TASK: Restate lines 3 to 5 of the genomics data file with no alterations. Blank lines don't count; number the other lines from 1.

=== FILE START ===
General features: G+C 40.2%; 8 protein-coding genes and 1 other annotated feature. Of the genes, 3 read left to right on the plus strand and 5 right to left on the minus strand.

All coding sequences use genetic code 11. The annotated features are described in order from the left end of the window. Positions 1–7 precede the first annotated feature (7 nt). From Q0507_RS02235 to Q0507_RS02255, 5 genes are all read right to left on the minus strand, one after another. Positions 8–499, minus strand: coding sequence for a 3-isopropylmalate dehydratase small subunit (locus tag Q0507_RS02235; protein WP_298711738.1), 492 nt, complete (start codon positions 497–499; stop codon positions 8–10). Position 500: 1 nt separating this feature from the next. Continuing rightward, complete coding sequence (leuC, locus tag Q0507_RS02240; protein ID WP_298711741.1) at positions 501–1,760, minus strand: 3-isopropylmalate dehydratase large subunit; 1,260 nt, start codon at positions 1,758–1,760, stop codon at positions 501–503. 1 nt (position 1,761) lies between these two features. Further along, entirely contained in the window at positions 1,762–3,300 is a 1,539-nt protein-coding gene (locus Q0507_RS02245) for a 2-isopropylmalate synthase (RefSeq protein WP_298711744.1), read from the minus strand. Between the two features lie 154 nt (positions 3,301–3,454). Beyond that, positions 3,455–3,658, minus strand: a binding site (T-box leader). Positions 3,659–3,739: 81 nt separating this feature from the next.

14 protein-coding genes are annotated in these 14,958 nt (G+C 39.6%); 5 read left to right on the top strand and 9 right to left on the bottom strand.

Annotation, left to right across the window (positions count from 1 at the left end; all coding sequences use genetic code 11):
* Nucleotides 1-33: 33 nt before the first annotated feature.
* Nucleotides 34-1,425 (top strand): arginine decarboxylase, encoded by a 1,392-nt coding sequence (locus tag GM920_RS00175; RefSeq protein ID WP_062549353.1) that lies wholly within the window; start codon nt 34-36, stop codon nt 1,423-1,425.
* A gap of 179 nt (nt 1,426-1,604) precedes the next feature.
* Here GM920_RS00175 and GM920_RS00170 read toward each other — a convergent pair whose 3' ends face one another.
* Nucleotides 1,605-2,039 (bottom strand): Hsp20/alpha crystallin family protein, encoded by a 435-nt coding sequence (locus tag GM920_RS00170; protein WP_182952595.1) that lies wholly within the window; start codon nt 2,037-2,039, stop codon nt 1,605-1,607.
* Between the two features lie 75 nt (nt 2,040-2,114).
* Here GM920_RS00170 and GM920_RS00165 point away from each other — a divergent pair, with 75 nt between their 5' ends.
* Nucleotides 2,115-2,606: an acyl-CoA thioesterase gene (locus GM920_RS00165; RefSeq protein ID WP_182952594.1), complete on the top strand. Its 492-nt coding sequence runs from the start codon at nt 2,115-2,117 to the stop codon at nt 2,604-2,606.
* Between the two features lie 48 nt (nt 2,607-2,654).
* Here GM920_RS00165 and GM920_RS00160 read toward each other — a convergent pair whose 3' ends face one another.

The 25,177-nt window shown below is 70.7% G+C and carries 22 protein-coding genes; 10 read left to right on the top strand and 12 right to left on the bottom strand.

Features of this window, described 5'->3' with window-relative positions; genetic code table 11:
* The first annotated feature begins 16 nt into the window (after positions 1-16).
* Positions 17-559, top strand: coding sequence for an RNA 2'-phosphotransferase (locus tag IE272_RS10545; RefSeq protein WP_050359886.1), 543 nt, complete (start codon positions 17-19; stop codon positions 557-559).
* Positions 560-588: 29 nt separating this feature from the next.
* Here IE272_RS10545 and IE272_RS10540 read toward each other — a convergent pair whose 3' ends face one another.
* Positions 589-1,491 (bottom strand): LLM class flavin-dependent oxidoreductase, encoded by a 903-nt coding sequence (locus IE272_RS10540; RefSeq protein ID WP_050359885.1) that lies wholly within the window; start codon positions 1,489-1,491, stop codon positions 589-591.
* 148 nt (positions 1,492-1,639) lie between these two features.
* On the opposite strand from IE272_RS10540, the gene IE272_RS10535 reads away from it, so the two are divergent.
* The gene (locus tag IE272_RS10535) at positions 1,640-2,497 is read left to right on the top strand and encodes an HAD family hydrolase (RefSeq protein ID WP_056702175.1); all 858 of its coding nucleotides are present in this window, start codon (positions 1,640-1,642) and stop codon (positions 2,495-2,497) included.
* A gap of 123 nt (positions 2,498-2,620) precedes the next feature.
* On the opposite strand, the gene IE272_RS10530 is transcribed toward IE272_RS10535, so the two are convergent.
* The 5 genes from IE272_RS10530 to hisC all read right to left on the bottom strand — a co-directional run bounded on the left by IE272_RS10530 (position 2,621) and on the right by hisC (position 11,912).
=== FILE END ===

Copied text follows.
14 protein-coding genes are annotated in these 14,958 nt (G+C 39.6%); 5 read left to right on the top strand and 9 right to left on the bottom strand.

Annotation, left to right across the window (positions count from 1 at the left end; all coding sequences use genetic code 11):
* Nucleotides 1-33: 33 nt before the first annotated feature.